Quebec psychologists could face ethics violation for reparative therapy
MONTREAL, Dec. 12, 2012 (LifeSiteNews.com) – Psychologists in Quebec could face an ethics violation for helping patients who want to overcome unwanted same-sex attractions, the province’s licensing body is warning.
The Order of Psychologists of Quebec ruled that reparative therapy is “unethical” in a new position statement last month – adopted, they say, in response to California’s recent ban on using the therapy with minors. That ban was temporarily blocked recently by a federal judge, who expressed doubts about the ban’s constitutionality.
“Given the state of research on these issues, it would be unethical to offer homosexual persons wishing to engage in psychotherapy, an intervention aimed at changing sexual orientation as a way of treating them,” the OPQ statement reads.
“Proposing an intervention aimed at changing sexual orientation ... could corroborate the false belief that being gay is abnormal,” it adds.
Diane Côté, the OPQ’s communications director, told LifeSiteNews that Quebec has no laws governing reparative therapy, but also indicated that that does not mean psychologists are free to offer it. Under Quebec law, psychologists are governed by her organization’s Code of Ethics.
“Psychologists must abide by the OPQ’s Code of Ethics. If the OPQ received a request for an inquiry into a psychologist’s conduct, the OPQ would investigate on this matter,” Côté explained.
Policies similar to that adopted by the OPQ have already been used to target Christian therapists.
In a high profile case out of Britain, Christian psychotherapist Lesley Pilkington lost her accreditation in September after a sting operation by a homosexual activist purporting to want help in leaving the homosexual lifestyle.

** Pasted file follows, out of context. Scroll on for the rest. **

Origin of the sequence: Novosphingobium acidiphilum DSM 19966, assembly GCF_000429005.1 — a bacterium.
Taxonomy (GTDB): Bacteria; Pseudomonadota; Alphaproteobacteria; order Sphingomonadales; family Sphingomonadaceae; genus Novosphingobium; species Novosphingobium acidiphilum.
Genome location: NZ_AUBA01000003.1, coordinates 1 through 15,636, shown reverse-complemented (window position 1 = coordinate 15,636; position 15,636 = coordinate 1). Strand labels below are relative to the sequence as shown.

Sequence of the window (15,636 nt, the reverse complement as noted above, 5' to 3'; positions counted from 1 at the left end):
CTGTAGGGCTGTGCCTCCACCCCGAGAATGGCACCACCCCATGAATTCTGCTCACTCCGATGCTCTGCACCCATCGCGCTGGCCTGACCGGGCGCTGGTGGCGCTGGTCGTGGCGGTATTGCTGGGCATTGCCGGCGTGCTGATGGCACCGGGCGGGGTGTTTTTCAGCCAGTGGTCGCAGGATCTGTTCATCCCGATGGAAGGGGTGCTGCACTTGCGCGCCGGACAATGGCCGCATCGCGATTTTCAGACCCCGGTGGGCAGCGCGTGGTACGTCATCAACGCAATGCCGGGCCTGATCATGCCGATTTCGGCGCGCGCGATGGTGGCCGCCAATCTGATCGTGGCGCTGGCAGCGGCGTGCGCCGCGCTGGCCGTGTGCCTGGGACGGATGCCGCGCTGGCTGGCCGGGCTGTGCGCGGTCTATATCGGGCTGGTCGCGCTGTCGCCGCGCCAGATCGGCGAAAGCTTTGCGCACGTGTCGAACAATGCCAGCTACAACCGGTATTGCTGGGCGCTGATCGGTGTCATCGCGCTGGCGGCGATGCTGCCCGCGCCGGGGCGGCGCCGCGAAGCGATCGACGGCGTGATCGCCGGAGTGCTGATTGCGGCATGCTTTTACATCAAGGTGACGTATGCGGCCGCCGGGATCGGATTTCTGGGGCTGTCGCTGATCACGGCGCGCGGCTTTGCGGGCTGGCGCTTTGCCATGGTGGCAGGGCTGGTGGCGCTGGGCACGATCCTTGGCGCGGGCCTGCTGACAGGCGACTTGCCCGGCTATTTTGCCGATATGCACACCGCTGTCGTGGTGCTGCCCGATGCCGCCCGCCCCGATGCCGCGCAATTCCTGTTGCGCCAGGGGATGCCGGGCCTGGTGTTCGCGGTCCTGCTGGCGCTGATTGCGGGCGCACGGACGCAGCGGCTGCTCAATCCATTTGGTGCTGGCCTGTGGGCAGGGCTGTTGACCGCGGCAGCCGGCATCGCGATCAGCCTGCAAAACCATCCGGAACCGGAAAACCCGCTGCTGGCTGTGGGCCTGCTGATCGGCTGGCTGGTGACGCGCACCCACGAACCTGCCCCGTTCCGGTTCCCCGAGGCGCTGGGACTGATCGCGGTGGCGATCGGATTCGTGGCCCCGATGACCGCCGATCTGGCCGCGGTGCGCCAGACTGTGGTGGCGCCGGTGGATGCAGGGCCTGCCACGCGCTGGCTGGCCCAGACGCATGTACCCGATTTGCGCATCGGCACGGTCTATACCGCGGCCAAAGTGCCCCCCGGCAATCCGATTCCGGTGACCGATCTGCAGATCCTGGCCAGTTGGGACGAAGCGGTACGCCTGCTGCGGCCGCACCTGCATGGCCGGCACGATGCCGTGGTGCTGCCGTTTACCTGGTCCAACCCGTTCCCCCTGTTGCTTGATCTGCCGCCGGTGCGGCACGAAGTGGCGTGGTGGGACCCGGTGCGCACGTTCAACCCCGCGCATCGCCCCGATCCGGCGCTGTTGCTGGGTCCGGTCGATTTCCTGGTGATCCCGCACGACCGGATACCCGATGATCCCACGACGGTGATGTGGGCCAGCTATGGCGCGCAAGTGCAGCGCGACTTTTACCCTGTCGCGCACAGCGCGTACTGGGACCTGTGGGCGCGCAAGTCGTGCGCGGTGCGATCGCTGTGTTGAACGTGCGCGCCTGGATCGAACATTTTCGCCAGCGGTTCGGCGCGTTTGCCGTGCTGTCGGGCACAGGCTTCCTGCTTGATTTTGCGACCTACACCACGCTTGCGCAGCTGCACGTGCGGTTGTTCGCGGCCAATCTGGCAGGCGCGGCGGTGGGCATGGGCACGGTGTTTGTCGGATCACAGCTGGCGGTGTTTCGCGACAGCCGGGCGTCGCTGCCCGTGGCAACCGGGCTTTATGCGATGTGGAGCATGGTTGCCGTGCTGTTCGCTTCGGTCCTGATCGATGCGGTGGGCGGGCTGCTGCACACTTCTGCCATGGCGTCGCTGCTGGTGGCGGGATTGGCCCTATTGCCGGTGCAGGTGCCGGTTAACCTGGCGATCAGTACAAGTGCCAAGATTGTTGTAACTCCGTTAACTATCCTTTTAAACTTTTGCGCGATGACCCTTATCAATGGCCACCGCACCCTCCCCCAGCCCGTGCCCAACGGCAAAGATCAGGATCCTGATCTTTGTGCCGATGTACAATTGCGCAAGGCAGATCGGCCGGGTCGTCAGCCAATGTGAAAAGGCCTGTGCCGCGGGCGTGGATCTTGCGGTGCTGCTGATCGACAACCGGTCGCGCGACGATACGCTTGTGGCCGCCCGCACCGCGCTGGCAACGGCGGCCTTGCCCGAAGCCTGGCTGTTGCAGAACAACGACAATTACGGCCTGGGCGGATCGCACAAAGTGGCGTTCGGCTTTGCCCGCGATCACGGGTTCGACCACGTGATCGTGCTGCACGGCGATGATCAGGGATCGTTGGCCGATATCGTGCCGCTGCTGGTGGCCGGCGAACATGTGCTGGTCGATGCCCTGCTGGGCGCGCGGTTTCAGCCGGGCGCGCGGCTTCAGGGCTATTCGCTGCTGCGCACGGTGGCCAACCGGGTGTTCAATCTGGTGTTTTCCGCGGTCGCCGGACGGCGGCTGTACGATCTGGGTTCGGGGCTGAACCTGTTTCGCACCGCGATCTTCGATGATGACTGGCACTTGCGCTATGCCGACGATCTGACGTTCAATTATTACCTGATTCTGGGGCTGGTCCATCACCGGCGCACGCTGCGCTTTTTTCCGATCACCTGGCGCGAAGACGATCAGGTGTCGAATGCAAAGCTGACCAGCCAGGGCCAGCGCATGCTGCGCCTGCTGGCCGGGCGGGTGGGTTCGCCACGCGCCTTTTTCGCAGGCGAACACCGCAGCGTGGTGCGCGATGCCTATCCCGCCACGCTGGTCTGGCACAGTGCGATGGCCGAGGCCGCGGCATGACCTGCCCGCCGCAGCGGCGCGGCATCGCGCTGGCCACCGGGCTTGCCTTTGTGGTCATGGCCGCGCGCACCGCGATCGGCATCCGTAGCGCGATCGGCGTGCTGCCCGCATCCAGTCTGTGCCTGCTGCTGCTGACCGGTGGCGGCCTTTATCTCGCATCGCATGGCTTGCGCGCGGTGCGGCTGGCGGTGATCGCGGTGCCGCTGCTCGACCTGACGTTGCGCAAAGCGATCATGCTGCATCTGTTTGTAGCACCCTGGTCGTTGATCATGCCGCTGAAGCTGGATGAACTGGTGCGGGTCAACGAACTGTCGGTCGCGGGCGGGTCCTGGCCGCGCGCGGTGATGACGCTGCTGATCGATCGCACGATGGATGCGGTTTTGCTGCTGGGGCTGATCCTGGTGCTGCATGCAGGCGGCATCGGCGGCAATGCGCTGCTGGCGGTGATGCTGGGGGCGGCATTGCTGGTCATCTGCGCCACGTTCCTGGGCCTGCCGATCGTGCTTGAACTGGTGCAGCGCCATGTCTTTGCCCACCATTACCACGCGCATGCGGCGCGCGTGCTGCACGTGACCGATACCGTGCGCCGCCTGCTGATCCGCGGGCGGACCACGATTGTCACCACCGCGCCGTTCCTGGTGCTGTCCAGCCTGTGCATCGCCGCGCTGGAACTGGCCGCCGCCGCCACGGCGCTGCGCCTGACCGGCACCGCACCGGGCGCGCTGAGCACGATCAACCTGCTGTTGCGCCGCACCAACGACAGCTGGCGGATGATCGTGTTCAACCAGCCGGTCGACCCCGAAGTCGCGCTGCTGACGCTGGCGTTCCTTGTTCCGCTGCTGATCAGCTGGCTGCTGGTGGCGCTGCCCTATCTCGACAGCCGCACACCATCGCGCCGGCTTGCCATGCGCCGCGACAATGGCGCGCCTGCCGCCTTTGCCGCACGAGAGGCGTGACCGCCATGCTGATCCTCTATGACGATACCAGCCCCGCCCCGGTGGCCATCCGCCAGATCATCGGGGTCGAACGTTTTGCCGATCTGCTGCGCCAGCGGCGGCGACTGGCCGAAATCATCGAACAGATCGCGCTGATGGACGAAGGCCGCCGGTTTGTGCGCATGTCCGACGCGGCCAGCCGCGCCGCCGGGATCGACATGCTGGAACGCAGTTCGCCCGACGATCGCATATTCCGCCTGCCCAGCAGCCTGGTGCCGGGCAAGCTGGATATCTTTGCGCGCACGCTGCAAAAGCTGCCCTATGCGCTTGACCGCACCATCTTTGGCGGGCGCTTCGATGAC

Patrick Strudwick recorded their two sessions and published them in The Independent newspaper, then filed a complaint with the British Association for Counselling and Psychotherapy.
“We want to root out therapists and psychiatrists who are practising these techniques and ultimately bring an end to them through exposing them, as well as disrupting their meetings,” Strudwick told Pink News.
Côté told LifeSiteNews their statement was adopted Nov. 23rd in response to media inquiries in the wake of California’s ban on reparative therapy for minors, which Gov. Jerry Brown signed this fall. The bill is set to take effect Jan. 1st, but on Dec. 4th a federal judge halted it temporarily for three therapists as they sue to have it overturned.
In recent years, the formerly Catholic province has styled itself as a pioneer in the effort to combat “homophobia”.
In 2009, the provincial government released a plan to normalize homosexuality in Quebec society, noting that it had already been normalized in law.
Homophobia, according to the government’s plan, includes the view that “homosexuality is an illness, morally wrong or a form of deviant behavior,” as well as the belief that “people choose their sexual orientation.”
In 2011, the province instituted an Office for the Fight Against Homophobia under the Ministry of Justice, pledging $7 million to the campaign.
As part of that initiative, in June, the Ministry of Justice launched a “registry of homophobic acts” in partnership with the homosexual activist group Gai Ecoute, urging citizens to send in anonymous complaints. The group was joined by Montreal Police Chief Johanne Paquin at the press conference announcing the registry.
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